Skip to Content

Housing Starts Rebound in February to the Fastest Pace Since 2006

housing starts excavator breaking ground

U.S. home construction rebounded in February to the fastest pace since 2006 as builders sought to meet demand amid a shortage of listings for pre-owned properties.

Housing starts jumped 6.8.% to a seasonally adjusted annual rate of 1.77 million units, the Commerce Department said in a report on Thursday. Ground-breakings for multifamily homes, including apartments and condominiums, advanced 9.3% to 544,000, the highest level since January 2020, while single-family starts rose 5.7% to 1.22 million, the report said.

A “lack of resale inventory continues to support housing demand despite higher interest rates,” said Robert Dietz, chief economist for the National Association of Home Builders.

Home-loan rates have gained more than a percentage point since the Federal Reserve announced in early November that it was withdrawing from the mortgage markets by ending a bond-buying program it began in March 2020 to support the economy during the pandemic. This week, the average U.S. rate for a 30-year mortgage is 4.16%, the highest in three years, Freddie Mac said in a report on Thursday.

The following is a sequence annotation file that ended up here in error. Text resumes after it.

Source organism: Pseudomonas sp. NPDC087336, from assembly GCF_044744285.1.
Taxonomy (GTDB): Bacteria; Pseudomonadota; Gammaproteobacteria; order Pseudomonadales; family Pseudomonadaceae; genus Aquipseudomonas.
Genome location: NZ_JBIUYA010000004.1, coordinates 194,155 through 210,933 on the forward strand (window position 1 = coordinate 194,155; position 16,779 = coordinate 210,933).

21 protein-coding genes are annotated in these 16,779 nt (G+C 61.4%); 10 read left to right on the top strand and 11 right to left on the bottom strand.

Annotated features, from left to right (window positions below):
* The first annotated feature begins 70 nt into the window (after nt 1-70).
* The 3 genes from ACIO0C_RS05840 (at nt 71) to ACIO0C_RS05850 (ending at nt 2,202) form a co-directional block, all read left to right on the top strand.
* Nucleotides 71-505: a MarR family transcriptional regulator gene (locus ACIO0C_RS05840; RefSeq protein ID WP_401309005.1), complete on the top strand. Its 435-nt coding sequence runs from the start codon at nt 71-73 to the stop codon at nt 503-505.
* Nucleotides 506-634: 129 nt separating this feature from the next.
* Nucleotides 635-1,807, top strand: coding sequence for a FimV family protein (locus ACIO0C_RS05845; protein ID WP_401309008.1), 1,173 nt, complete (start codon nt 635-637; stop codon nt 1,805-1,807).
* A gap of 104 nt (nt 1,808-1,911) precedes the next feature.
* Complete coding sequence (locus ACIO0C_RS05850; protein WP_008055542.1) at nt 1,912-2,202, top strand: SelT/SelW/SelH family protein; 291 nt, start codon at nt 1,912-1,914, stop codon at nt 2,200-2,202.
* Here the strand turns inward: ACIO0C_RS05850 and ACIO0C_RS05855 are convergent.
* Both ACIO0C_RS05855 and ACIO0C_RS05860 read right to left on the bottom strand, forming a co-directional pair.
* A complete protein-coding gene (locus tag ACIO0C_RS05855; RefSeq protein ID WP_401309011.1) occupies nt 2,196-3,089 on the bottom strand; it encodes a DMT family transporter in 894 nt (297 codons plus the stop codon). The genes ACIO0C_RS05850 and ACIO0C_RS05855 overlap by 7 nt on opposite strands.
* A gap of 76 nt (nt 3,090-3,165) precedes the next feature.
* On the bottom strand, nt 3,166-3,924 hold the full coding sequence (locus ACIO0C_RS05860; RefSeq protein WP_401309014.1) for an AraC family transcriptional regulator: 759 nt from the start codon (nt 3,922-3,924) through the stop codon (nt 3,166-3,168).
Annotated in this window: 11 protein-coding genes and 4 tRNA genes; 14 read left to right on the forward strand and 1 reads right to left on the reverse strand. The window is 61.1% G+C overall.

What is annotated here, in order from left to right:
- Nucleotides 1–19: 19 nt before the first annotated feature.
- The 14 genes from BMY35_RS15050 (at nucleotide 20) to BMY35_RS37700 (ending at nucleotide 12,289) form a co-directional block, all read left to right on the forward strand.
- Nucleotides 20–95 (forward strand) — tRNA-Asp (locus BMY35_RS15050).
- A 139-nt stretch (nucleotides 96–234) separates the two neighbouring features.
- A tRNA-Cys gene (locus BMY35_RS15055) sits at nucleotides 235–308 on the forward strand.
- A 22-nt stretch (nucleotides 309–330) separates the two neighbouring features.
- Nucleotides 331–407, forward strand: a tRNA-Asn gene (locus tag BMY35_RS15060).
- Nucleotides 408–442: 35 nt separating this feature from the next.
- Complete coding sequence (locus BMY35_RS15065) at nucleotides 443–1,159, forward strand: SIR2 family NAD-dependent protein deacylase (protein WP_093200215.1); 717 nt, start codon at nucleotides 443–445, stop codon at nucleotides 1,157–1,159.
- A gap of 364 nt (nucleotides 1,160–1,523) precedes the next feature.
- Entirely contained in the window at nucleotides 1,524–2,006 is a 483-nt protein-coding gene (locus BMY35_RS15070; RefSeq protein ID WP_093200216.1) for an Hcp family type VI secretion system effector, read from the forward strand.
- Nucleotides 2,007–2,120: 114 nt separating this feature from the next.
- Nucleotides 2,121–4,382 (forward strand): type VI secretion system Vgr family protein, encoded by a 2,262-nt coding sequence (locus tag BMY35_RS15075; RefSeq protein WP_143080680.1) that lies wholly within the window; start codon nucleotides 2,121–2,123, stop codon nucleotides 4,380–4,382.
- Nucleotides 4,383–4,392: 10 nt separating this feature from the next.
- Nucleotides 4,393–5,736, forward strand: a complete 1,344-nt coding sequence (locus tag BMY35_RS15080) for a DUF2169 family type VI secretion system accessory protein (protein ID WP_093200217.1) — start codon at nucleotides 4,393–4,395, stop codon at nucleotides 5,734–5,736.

Homebuilders are still struggling with delays in receiving supplies because of bottlenecks that began in the early months of the Covid-19 pandemic, Dietz said.

“The availability of materials, lumber, labor and lots remain key headwinds, with access to labor in particular likely to become more challenging in 2022,” Dietz said.

Combined single-family and multifamily starts were 29% higher in the Northeast from the prior month, 15% higher in the Midwest, and 11% higher in the South and West, the Commerce Department report said.

While February's 12% gain in single-family completions from a month earlier gave buyers more inventory to choose from, there are still construction delays, said First American Deputy Chief Economist Odeta Kushi.

“It’s important to note the gap between starts and completions, which is much higher than pre-pandemic and partially due to supply shortages of construction inputs delaying the delivery of finished homes,” she said.

Those headwinds also can be seen in the permit numbers, which show a backlog, Kushi said.

“The number of single-family homes authorized, but not started was 25% higher year over year and up 2% month over month,” she said. “Builders have a backlog of uncompleted homes to get through before they can break ground on new projects.”

Back to News